Having powered our way up the Lost Coast of California and the entire coast of Oregon, the next phase of our roadtrip was to do a reverse Lewis & Clark for a bit. That meant following the Columbia River to the east. We caught our first glimpse of the mouth of the Columbia from Astoria and, wow, is it big. It’s also very very industrial. Besides the ubiquitous piles of logs, there are huge cranes, ships, and rail cars paralleling it. Then somewhere in Longview, there must be a paper mill, because there is a vomit-inducing, eye-watering stench that I haven’t smelled since I traveled through Northern Maine. Luckily it seemed to be confined to Longview, because long before I got to Vancouver, the air had cleared. Speaking of Vancouver, I wish someone had told me this was one of the loveliest little cities I passed through. In fact Meriwether Lewis wrote that the Vancouver area was “the only desired situation for settlement west of the Rocky Mountains.” I wish I’d had time for more than a quick swing through the revitalized downtown on my way to see Fort Vancouver of Hudson Bay Colony fame. Not only is the Fort fascinating, but it sits in a beautiful former Army base which is reminiscent of San Francisco’s Presidio and where Ulysses S. Grant was once quartermaster.
We enjoyed Fort Vancouver so much, we were behind schedule for our drive down the Columbia River Historic Route. The drive officially starts in Troutdale, but that’s where it almost ended for us. I was traveling down a three lane road — one lane going in either direction and a middle passing lane. Suddenly I noticed that I was gaining on the car in front of me a lot faster than I should have been given that I was going the 30 mph speed limit. The car in front of me wasn’t breaking and it wasn’t signaling. What I think he did was take his foot of the accelerator and coast down to 2 mph. When I realized he was barely moving and I was almost on him, I contemplated slamming on the brakes, but it was raining and, in a split second, I made the decision to go around him in the middle passing lane — especially since that lane was clear as far down as I could see. That’s when the driver decided to make a sudden left turn right into me. Turns out the driver was 90 years old and quite confused. As we were exchanging information, he kept saying I need your license plate number. We were standing in front of my car and I pointed out my license to him. “No, no”, he kept saying, “These aren’t the right license plates. They don’t say Oregon on them.” Me: “Uh no, they say California on them. I’m from California.” “Well, you have to give me your Oregon plate number!” At this point, we had the local police and the County Sheriff on the scene and the old guy was getting very confused. He seemed to think that law enforcement was going to stage a trial right there on the street. The police got so frustrated with him, they told us to just move along, find a DMV or police station somewhere and fill out an accident report.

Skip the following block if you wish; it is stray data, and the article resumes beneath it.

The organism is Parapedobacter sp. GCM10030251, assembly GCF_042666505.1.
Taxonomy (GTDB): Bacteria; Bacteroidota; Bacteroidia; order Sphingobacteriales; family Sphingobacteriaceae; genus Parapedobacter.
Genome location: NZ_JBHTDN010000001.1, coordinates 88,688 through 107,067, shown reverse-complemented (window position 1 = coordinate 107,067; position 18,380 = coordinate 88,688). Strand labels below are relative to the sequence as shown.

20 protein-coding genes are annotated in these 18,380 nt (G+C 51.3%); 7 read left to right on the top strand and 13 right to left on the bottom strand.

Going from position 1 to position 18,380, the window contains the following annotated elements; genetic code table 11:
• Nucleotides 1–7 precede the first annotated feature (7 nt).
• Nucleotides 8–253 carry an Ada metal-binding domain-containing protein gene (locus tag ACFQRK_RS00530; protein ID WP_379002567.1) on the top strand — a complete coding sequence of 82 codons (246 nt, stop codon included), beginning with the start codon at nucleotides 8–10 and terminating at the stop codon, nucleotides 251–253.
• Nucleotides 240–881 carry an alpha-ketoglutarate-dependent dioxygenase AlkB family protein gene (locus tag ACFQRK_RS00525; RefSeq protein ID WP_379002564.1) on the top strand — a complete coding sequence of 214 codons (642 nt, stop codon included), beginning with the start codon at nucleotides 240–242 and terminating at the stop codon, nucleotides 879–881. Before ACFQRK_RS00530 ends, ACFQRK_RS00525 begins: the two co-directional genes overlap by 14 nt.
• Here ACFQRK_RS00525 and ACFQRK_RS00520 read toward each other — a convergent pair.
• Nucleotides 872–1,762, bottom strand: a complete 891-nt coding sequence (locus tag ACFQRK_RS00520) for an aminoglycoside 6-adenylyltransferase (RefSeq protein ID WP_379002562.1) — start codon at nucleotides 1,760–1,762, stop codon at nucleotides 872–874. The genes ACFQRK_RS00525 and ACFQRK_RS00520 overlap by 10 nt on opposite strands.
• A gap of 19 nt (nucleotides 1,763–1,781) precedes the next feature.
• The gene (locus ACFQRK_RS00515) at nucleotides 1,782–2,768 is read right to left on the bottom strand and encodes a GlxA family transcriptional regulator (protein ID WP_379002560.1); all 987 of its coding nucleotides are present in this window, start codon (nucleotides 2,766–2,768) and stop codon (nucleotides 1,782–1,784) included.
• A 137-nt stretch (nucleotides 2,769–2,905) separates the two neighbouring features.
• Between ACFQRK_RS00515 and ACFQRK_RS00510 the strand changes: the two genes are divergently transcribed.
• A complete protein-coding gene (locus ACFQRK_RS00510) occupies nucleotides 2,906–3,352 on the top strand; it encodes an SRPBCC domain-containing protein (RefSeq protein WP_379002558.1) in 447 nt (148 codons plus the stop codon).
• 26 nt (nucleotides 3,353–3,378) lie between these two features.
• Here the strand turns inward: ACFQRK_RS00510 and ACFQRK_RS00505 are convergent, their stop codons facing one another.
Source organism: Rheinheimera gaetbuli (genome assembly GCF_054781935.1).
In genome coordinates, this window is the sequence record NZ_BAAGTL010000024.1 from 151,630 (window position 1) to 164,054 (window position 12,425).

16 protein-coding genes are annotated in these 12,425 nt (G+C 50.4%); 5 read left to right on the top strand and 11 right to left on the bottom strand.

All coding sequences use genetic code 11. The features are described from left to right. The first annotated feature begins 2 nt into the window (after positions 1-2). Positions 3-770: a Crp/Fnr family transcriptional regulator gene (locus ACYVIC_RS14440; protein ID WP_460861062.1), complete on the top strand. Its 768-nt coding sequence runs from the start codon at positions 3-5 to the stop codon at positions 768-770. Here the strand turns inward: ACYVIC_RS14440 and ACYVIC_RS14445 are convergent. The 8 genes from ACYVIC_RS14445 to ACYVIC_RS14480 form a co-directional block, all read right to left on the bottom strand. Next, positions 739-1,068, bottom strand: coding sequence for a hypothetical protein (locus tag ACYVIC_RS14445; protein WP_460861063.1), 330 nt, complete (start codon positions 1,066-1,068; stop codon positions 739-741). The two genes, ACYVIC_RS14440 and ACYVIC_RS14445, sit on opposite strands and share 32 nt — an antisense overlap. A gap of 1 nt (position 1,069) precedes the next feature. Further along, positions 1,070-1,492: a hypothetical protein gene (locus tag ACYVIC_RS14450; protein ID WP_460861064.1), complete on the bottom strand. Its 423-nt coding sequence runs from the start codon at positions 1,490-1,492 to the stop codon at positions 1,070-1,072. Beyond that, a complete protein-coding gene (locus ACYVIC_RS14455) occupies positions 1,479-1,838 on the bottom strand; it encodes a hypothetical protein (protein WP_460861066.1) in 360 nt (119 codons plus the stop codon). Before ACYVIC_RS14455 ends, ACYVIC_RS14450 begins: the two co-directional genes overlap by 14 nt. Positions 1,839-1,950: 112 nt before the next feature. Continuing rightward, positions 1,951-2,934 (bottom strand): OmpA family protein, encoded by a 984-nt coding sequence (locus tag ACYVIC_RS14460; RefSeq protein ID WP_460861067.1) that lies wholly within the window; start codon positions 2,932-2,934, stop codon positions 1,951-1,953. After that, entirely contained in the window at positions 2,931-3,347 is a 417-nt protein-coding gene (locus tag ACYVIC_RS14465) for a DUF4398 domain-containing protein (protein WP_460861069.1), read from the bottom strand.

Well, nothing to do but keep keeping on. So I headed out for Historic Oregon Highway 30, which, surprisingly, was the first planned scenic roadway in the United States. Note to anyone following my Prius tracks: your GPS will NOT want to take you on this road, it will want to route you on Highway 84. There is also another Route 30 that is not the one you want. Look for the brown signs. It was raining pretty hard at this point, but the views were still spectacular.
The view for 20 miles or so was the classic Oregon-Washington lush, rain drenched scenery. Until I rounded a corner and, suddenly, it wasn’t. It was as if I’d suddenly stepped into the high plains of Texas: brown grass, sagebrush and not a tree in sight. I couldn’t snap a picture as there were no turnouts once Historic 30 dumped into plain old Interstate 84.
Not only was I suddenly in the Wild West, but I ended up in Pendleton, which must be some kind of cowboy heaven. The downtown could be the set for a John Wayne movie. There are six restaurants on the main street. All of them are steakhouses. The rest of the stores are saddleries and bootmakers. Of course, I went to dinner at one of the steakhouses. Well, you kind of have to. I picked the one with the red flocked wallpaper that was housed in a former bordello. I was the only patron without a cowboy hat. The menu offered “Saddle Maker’s Red” which was billed as a “100% Grape Wine”. Well, what do you expect from a restaurant started in 1959 by a champion bull rider and local legend. Great black and white pictures of Paul Cimmiyotti wrastlin’ steers adorn the walls.
I might alter my plans and spend an extra day in Pendleton. This is my kind of place.